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The Subtext: Kurt Chiang

He’s written more than 300 two-minute plays, but the artistic director of Chicago’s Neo-Futurists doesn’t consider himself a playwright. Brian James Polak finds out why.

The Subtext is a podcast where playwrights talk to playwrights about the things usually left unsaid. In a conversation that dives into life’s muck, we learn what irks, agitates, motivates, inspires, and ultimately what makes writers tick.

On the Subtext this month is Kurt Chiang, artistic director and ensemble member with the Neo-Futurists in Chicago. As a Neo he has written more than 300* two-minute plays since joining the company in 2008, and is the creator of the Prime Time show Analog (2013). Currently he is developing the recurring Neo-Futurist storytelling show The Arrow in collaboration with Lily Mooney. He has taught writing, performance, and Neo-Futurism as a guest teacher for many organizations throughout the city, including Louder Than a Bomb, North Park University, Lake Forest College, National High School Institute, and School of the Art Institute of Chicago.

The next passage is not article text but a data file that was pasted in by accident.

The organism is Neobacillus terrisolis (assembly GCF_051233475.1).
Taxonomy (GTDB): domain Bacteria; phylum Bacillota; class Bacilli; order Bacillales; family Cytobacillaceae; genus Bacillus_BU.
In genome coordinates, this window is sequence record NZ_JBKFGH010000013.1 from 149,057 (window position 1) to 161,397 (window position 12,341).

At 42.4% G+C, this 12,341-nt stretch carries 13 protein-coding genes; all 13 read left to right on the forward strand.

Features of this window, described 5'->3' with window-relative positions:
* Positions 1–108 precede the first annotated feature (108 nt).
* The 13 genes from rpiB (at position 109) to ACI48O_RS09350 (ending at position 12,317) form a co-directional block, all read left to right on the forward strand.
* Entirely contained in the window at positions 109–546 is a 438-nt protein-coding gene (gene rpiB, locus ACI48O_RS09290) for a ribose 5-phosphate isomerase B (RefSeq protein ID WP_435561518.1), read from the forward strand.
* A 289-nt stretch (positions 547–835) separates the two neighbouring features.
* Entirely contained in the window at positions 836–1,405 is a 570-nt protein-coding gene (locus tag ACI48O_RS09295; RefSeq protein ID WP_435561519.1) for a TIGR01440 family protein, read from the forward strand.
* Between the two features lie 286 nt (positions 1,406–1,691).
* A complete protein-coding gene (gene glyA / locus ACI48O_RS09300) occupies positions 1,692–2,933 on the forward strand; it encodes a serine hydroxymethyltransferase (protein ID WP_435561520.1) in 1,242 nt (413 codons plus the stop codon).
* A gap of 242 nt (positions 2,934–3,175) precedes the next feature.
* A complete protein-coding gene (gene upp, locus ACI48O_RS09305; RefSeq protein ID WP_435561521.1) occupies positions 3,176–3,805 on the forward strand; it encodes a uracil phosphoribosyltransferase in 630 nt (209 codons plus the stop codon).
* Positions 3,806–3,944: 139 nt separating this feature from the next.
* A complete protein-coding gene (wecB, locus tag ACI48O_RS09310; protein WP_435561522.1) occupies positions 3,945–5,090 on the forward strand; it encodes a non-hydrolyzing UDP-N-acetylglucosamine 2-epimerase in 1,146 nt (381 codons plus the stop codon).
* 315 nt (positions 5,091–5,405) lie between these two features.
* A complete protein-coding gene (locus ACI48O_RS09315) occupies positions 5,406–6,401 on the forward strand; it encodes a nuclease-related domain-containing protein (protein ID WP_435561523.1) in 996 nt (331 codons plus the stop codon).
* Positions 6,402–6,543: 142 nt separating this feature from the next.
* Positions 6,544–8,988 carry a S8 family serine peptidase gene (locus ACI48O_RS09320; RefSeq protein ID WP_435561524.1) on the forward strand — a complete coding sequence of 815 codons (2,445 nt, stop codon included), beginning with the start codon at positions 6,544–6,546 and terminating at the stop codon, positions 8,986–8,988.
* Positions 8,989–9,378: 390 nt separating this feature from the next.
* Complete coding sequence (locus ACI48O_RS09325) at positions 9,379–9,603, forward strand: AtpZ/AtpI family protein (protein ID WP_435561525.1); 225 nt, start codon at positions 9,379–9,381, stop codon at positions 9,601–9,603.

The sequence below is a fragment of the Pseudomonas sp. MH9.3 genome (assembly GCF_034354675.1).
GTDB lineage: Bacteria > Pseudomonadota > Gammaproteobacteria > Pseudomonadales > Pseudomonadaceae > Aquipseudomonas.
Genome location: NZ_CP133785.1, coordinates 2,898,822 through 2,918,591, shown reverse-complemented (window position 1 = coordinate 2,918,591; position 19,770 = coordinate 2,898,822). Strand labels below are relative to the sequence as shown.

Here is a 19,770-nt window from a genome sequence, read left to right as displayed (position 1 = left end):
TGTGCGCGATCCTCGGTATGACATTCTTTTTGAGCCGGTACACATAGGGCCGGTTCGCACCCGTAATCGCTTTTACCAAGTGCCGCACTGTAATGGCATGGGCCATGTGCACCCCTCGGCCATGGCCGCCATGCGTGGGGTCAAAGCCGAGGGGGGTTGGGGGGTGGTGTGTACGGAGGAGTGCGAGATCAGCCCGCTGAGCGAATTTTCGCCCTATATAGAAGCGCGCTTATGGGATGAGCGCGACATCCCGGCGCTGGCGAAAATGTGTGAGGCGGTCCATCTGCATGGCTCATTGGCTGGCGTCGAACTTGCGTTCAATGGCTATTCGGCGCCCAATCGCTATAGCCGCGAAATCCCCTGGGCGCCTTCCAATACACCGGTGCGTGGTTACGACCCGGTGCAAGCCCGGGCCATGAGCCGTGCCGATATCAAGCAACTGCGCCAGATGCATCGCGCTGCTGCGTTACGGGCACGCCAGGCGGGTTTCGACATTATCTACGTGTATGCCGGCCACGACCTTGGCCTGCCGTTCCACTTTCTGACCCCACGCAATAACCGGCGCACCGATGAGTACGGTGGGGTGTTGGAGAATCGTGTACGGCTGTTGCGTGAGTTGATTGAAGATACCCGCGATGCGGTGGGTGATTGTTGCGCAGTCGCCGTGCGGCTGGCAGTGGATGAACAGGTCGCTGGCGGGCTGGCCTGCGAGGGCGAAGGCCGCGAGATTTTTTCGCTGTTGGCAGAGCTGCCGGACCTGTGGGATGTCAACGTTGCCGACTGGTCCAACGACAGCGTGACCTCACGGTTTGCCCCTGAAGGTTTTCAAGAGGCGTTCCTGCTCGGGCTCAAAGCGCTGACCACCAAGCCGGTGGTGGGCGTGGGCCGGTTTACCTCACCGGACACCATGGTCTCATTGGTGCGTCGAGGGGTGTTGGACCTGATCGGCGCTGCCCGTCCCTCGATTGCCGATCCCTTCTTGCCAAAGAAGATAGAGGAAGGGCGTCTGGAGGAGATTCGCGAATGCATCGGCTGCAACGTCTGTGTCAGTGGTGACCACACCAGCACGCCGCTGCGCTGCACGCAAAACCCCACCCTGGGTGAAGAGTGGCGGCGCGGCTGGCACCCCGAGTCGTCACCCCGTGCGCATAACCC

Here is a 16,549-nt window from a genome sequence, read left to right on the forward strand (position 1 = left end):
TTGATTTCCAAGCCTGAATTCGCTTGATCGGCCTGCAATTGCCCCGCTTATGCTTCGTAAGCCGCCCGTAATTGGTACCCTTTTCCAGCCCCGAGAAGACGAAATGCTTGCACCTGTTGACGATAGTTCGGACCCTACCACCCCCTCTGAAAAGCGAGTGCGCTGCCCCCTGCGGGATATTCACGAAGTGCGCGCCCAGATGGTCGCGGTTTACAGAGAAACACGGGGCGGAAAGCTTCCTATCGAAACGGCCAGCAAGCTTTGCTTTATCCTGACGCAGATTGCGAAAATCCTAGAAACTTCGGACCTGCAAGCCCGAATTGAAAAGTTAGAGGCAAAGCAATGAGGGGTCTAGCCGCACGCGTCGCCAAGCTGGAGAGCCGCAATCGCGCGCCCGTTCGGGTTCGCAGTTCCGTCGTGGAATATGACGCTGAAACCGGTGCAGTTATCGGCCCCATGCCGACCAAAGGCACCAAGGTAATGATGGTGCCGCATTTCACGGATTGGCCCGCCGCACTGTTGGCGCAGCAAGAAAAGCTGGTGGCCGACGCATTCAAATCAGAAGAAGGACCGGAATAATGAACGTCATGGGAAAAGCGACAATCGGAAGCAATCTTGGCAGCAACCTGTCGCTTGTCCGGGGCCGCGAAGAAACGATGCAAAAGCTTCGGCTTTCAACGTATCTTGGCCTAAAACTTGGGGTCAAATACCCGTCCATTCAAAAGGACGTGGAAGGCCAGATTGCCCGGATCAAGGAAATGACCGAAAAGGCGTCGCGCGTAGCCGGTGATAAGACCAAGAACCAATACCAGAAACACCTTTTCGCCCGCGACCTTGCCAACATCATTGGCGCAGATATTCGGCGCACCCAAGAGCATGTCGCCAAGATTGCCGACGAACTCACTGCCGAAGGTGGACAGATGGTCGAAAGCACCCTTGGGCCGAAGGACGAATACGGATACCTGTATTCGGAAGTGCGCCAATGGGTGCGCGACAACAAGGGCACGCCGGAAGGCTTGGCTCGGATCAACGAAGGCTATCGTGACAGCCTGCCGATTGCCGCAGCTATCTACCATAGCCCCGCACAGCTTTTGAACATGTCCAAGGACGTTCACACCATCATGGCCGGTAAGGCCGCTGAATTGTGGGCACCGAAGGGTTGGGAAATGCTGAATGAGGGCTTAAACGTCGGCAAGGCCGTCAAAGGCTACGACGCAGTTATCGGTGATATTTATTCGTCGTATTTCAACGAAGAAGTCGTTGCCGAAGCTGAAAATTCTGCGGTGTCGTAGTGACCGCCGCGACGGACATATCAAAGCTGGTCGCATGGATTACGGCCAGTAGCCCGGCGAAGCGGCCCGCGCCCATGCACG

Kurt Chiang performs in “Analog” from the Neo-Futurists.

Brian and Kurt talk about what constitutes a “play” and how Neo-Futurists seek to subvert both what makes a play and what makes theatre. Despite having written hundreds of two-minute plays, Kurt is not quick to define himself as a “playwright,” and he discusses his struggle to define his writing in any specific to way. But if you know him, you know his work when you see it.

Download the episode here.

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*A previous version of this story stated that Kurt Chiang had written more than 250 two-minute plays. That’s an old statistic. He’s actually now written more than 300. Wow!

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